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Panel Discussion: Optimizing cashflow for working capital needs

GTR recently held its annual GTR Summit in Mumbai. Excerpts from the panel discussions:

Panelists:

Taranjeet Walia, Head, Trade & Working Capital, India, Barclays

Kishor Pradhan, Member of Banking Commission, International Chamber of Commerce (ICC) & Chief Executive Officer, Global Trade Consultancy Services

Mithun Gole, Sr VP – Corporate Finance, Apraava Energy

Jacob Raphael Vangassery, Accountable Executive (India), TASConnect

Tarandeep Singh Lamba, Head, Trade Products, Transaction Banking, Standard Chartered (Moderator)

Taranjeet: For companies getting into long term and fixed price contracts, the receivables as a percentage of overall receivables is increasing. This can be discounted upfront, to manage and optimize their capital cycle. On capex and opex, companies are getting into leasing to deploy capital efficiently. Lease arrangements are typically for 2-5 years and corporates can monetize these lease receivables. They can use promissory notes or bill of exchange to cover the gap in financing. There can also be certain undertaking that the debtor can provide.

Kishor: Asia factoring market is $900 billion and India is $17 billion. We have not utilized factoring the way it should be. In Hong Kong it is $23 billion. India has not been able to get the benefit because of the way of looking at factoring. Most SMEs look at it only as a financing option. But the world is moving from collateral based financing to cashflow base financing. FCI is giving credit protection. I met a bicycle exporter in Ludhiana who was not getting full cover, and hence he was not going for factoring. His turnover was Rs2 billion in 2020. His buyer is in Mexico and his concern was how to control the buyer – he would check his financials about once a year. He could visit Mexico and meet the customer 2-3 times a year. With FCI, the buyer’s risk is covered. So, it is not just financing, but risk coverage. In last 3-4 years, factoring is picking up in the market. There are fintech companies in India and abroad, doing good business and are backed by credit insurance. The minimum volumes on each platform is Rs50 billion a month. How to assess receivable structures? Mostly people do balance sheet analysis. There are 2 types of risk – performance of exporter (eg quality of product) and financial risk. The financial risk is associated with buyer, for which his balance sheet of buyer should be examined. For example, one company was exporting to auto major abroad. Since it did not have a strong balance sheet, banks were not giving credit. We structured it as factoring with credit risk, and the company did factoring for several years.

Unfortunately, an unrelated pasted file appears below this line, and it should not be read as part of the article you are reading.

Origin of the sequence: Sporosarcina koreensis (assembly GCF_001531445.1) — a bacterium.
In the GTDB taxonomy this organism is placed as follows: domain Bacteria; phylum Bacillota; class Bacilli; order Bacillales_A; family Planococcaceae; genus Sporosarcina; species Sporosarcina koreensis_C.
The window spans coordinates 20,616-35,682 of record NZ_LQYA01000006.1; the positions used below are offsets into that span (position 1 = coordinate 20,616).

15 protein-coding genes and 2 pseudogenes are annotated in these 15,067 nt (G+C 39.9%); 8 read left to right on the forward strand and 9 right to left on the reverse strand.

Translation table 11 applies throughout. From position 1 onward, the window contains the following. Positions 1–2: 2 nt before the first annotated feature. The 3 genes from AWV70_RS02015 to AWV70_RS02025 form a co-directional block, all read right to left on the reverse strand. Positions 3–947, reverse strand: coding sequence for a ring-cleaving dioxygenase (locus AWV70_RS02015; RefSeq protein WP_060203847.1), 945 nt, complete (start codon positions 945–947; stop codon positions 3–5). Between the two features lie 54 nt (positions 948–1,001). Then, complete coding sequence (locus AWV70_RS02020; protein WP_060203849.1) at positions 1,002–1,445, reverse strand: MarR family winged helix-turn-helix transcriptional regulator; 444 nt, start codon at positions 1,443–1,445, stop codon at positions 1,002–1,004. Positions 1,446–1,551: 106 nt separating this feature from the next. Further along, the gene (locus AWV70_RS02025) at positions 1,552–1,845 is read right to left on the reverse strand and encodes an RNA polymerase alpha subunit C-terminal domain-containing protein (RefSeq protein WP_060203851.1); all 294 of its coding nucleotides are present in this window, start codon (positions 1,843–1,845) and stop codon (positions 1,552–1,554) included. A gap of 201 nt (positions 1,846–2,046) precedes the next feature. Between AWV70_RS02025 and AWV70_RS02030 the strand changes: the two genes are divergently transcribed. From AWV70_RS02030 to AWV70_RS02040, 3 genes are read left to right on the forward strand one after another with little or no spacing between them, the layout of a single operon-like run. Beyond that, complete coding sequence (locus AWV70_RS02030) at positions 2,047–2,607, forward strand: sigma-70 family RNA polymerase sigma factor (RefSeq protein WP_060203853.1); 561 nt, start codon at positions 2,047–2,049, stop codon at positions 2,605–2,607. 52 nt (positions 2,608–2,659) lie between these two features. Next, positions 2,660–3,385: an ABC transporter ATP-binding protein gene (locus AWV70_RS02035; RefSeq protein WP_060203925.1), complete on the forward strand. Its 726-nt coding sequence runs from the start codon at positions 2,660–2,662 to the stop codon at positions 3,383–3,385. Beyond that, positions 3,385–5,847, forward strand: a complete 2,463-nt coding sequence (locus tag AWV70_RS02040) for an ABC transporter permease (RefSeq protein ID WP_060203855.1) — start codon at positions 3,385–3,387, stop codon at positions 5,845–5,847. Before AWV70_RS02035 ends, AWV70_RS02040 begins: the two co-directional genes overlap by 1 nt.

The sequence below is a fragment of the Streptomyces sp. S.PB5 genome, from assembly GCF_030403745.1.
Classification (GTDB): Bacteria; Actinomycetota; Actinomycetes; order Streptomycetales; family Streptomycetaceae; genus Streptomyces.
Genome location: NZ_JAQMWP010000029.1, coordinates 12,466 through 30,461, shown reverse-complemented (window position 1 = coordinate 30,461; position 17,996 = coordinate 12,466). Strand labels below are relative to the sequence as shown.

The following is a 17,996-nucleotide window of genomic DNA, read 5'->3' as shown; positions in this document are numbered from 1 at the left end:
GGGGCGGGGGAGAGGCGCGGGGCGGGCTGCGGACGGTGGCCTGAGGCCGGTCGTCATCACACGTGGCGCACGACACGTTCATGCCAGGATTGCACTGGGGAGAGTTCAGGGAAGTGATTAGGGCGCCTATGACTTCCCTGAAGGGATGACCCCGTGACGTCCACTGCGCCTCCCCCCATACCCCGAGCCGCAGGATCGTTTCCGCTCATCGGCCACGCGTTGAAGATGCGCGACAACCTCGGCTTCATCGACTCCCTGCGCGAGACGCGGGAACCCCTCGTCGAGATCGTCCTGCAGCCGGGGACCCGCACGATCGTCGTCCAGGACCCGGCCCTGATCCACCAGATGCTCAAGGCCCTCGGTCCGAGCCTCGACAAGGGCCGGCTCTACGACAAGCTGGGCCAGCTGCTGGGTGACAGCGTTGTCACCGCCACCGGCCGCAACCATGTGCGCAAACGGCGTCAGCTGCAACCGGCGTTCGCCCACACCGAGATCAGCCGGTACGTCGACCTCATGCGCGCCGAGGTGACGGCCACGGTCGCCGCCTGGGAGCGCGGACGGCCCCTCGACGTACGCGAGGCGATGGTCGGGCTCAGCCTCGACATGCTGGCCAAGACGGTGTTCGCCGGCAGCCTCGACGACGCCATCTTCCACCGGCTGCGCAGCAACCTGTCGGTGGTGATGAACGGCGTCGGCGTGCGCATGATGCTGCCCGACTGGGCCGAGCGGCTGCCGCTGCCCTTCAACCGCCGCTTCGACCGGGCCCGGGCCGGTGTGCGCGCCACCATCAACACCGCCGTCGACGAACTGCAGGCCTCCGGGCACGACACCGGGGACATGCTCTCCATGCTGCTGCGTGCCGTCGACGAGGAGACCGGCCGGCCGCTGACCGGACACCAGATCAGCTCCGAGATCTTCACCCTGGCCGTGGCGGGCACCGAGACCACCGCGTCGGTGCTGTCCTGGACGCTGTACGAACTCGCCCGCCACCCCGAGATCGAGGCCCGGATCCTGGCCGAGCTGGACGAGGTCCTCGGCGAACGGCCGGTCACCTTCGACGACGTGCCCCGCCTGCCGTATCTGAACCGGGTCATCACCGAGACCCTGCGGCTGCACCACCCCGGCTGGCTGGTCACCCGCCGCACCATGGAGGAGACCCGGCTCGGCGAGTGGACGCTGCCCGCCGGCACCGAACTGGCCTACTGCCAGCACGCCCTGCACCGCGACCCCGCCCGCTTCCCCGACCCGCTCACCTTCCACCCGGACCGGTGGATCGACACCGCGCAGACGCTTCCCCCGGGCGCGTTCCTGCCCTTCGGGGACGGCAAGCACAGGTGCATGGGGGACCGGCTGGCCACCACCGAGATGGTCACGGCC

Jacob: User experience is a critical factor for driving the business. Fintechs have enhanced the user experience. Earlier it would begin with ledgers, invoices, purchase orders, delivery notes, etc. The process would go on to the buyer. Getting the factoring done was a project in itself. Now the user gets an offer and only has to click to accept and the funds flow in.

Mithun: In project sector, the life cycles are very long. Green transition is creating new investments. Most companies in this space are highly leveraged and hence factoring is very helpful, particularly since it is without recourse. It also helps command better terms from banks.


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Read more:

Panel Discussion: Fintech innovation in India: A market check on trade finance digitization and end-to-end trade solutions

 

 

 

 

Panel Discussion: Taking the mantle and leading the charge: A long-term view on future trade risks and India as the trade leader

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